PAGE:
Perhaps you landed too hard as you jumped to catch a football. Maybe you stepped into a deep hole and twisted your ankle. You may be the youngest of persons who have an ankle sprain. This injury occurs when the ligaments in your ankle break or become too strained.
Ligaments are the tough, elastic bands that keep your ankle stable. They keep your ankle bones together while allowing for some flexibility. The risk of a sprain increases when there is too much movement.
Believe it or not, ankle sprains are the most common injury. Sprains are most often caused by rolling your foot on the outside of the ankle. It causes the ligament on the outside of your ankle to extend beyond its limitations.
What Is An Ankle Sprain?
By rotating or rolling your ankle, you’re likely to have a sprained ankle. It may cause the tight bands of tissue (ligaments) that keep your ankle bones together to strain or rip.
Ligaments help in the stabilization of joints, avoiding excessive movement. Sprained ankles happen when the ligaments are pushed beyond their usual range of motion. Ankle ligament injury is responsible for most sprained ankle injuries.
Depending on the level of the sprained ankle, there is a range of treatment options. Although self-care and over-the-counter pain pills may suffice, a medical assessment may be necessary to identify how seriously you’ve sprained your ankle and the recommended therapy.
What Causes An Ankle Sprain?
An ankle sprain occurs when the foot twists or rolls abruptly, causing the ankle joint to move out of its natural position. Consequently, during a rapid or unexpected movement during physical exercise, the ankle may twist inward. It causes one or more ankle ligaments to strain or rip.
Due to these tears, some swelling or bruising may escalate. When you put weight on the injured part, you may experience pain or discomfort. The sprain may potentially cause injury to tendons, cartilage, and blood vessels.
Symptoms of an Achilles tendonitis injury may come in the form of pain, swelling, and/or stiffness around your ankle or heel. For this reason, this type of injury is often mistaken for an ankle sprain – especially if it has not ruptured.
Everyone can have ankle sprains. This sort of injury may be caused by sports, walking on uneven ground, or simply wearing unsuitable footwear.
3 Grades Of Ankle Sprains:
Sprains may vary in intensity from slight to severe. Your doctor will most likely assign your sprain one of three grades depending on the extent of the damage:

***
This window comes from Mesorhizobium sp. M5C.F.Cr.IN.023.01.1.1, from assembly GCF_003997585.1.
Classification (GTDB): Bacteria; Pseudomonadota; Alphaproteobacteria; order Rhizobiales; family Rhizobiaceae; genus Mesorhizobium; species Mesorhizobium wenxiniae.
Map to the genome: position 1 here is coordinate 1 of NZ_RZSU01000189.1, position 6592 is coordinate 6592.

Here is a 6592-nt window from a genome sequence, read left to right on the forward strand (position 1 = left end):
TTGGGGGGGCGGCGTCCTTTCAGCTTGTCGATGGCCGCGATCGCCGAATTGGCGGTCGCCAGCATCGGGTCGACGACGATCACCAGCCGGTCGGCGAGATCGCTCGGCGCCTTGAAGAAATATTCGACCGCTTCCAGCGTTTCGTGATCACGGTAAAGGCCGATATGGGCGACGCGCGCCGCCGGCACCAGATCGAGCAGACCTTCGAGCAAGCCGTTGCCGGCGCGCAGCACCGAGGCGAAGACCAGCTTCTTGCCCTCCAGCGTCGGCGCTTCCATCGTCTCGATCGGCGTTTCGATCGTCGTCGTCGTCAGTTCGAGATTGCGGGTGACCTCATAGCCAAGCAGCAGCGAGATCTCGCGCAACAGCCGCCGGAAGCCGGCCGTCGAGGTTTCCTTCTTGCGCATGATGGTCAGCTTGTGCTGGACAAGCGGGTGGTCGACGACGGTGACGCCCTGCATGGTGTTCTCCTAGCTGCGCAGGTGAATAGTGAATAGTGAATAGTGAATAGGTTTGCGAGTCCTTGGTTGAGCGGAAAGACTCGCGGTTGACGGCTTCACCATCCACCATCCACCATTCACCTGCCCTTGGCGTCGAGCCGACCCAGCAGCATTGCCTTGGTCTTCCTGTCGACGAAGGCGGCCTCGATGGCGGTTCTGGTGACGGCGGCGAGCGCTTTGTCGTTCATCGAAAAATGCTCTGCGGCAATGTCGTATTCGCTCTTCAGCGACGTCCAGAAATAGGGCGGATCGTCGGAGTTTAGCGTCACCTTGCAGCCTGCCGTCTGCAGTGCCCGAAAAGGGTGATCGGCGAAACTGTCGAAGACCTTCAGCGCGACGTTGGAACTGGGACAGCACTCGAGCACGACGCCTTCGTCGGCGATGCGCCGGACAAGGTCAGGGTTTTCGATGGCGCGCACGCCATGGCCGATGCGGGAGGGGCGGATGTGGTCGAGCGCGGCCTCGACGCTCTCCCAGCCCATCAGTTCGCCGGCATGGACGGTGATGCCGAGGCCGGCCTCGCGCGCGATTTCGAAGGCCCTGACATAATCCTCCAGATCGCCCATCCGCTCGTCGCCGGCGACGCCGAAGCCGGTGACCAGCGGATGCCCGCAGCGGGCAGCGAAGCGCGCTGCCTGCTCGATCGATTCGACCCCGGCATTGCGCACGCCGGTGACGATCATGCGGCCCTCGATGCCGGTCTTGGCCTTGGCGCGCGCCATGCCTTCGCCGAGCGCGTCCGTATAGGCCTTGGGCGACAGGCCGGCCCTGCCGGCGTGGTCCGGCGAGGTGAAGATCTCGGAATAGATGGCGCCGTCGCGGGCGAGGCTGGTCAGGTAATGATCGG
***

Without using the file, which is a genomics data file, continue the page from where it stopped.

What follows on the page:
Your ankle will most likely be uncomfortable and somewhat swollen. The ligament is overstretched but is not ripped as in this instance.
You have a partial ligament tear. It results in chronic discomfort and edema. It may restrict you from placing all of your weight on the ankle. Bruising is another possibility. It is due to the rip causing blood under the skin.
This is a complete ankle ligament injury. When it occurred, you could have heard a popping sound. This degree of sprain results in excruciating pain, edema, and bruising. Your ankle will feel unstable and will be unable to hold any of your weight since the ligament is no longer able to fulfil its function:
How To Treat An Ankle Sprain:
The primary objective is to reduce pain and swelling while also protecting the ligaments from additional damage. It generally entails following the RICE protocol.
Rest your ankle as much as possible for the first 24–48 hours if you experience significant discomfort and bruising. During this period, soak your foot and ankle in cold water or use an ice pack for 15–20 minutes three times a day, or until the swelling subsides.
Pinch the ankle with an elastic bandage or sleeve to minimize swelling. When sitting, raise your ankle to the height of your hip, if feasible. Avoid anything that may cause swelling in the first 24 hours, such as hot showers, hot packs, or heat massages.
When To See Your Doctor?
Contact your doctor if your symptoms are not moderate or improving quickly after the incident. If you have significant pain, swelling, or numbness in your ankle, your doctor may want to see you right away.
He or she will inspect and move the ankle and foot to assess the kind of sprain and the level of damage. This test may be postponed for a few days until the swelling and discomfort have subsided; in the meanwhile, continue with the RICE routine.
X-rays are not often utilized to diagnose ankle injuries. Most ankle discomfort is caused by ligament issues, which are not visible on standard x-rays. Clinicians may utilize the Ottawa ankle rules, to identify regions of the foot where pain, sensitivity, and inability to bear weight imply a fracture.
Strengthen Your Ankle After A Sprain:
To effectively heal from an ankle sprain, you must restore your ankle joint’s natural range of motion and strengthen its ligaments and supporting muscles. Functional therapy incorporates three phases: RICE in the first 24 hours to decrease pain, swelling, and risk of future injury.
In general, you may begin range-of-motion and stretching exercises within the first 48 hours and should continue until you’re pain-free as before your sprain. Begin with exercising while sitting on a chair or the floor.
You may graduate to standing exercises while your damaged ankle heals. If your symptoms do not improve within two to four weeks, you should see a physical therapist or other professional.
If you feel pain and swelling in your ankle and suspect a sprain, contact your doctor. Self-care treatments may be sufficient, but see your doctor to determine if your ankle should be assessed. If your indications and symptoms are severe, you may have major ligament or bone damage in your ankle or lower leg.
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